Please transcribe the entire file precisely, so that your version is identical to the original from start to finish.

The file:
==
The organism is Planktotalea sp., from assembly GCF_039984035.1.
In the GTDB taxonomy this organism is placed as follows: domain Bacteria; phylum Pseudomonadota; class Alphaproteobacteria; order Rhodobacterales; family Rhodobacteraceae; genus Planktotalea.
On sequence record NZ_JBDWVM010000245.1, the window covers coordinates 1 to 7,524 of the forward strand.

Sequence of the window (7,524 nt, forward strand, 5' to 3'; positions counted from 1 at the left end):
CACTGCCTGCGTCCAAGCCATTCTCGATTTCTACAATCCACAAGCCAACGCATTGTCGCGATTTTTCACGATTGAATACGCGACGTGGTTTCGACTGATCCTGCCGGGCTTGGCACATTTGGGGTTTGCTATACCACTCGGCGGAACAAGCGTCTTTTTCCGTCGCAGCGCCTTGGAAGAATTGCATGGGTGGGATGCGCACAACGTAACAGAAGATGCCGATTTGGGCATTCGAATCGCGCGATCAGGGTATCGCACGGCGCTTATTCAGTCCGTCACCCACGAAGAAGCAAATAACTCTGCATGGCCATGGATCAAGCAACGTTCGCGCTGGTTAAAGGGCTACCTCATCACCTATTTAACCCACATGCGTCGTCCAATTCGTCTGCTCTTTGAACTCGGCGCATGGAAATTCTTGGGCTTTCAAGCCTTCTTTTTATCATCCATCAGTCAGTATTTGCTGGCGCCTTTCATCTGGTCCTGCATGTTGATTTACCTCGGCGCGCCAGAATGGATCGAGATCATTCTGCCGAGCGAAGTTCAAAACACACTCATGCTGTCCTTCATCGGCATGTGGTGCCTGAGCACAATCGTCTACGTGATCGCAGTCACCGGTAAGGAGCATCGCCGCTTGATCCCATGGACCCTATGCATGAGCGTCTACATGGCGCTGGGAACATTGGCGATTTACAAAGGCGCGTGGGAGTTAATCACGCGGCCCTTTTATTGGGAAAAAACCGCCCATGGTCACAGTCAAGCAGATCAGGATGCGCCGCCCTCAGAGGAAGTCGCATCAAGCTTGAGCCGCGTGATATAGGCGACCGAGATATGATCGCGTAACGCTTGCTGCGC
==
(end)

The organism is Planktotalea sp., from assembly GCF_039984035.1.
In the GTDB taxonomy this organism is placed as follows: domain Bacteria; phylum Pseudomonadota; class Alphaproteobacteria; order Rhodobacterales; family Rhodobacteraceae; genus Planktotalea.
On sequence record NZ_JBDWVM010000245.1, the window covers coordinates 1 to 7,524 of the forward strand.

Sequence of the window (7,524 nt, forward strand, 5' to 3'; positions counted from 1 at the left end):
CACTGCCTGCGTCCAAGCCATTCTCGATTTCTACAATCCACAAGCCAACGCATTGTCGCGATTTTTCACGATTGAATACGCGACGTGGTTTCGACTGATCCTGCCGGGCTTGGCACATTTGGGGTTTGCTATACCACTCGGCGGAACAAGCGTCTTTTTCCGTCGCAGCGCCTTGGAAGAATTGCATGGGTGGGATGCGCACAACGTAACAGAAGATGCCGATTTGGGCATTCGAATCGCGCGATCAGGGTATCGCACGGCGCTTATTCAGTCCGTCACCCACGAAGAAGCAAATAACTCTGCATGGCCATGGATCAAGCAACGTTCGCGCTGGTTAAAGGGCTACCTCATCACCTATTTAACCCACATGCGTCGTCCAATTCGTCTGCTCTTTGAACTCGGCGCATGGAAATTCTTGGGCTTTCAAGCCTTCTTTTTATCATCCATCAGTCAGTATTTGCTGGCGCCTTTCATCTGGTCCTGCATGTTGATTTACCTCGGCGCGCCAGAATGGATCGAGATCATTCTGCCGAGCGAAGTTCAAAACACACTCATGCTGTCCTTCATCGGCATGTGGTGCCTGAGCACAATCGTCTACGTGATCGCAGTCACCGGTAAGGAGCATCGCCGCTTGATCCCATGGACCCTATGCATGAGCGTCTACATGGCGCTGGGAACATTGGCGATTTACAAAGGCGCGTGGGAGTTAATCACGCGGCCCTTTTATTGGGAAAAAACCGCCCATGGTCACAGTCAAGCAGATCAGGATGCGCCGCCCTCAGAGGAAGTCGCATCAAGCTTGAGCCGCGTGATATAGGCGACCGAGATATGATCGCGTAACGCTTGCTGCGC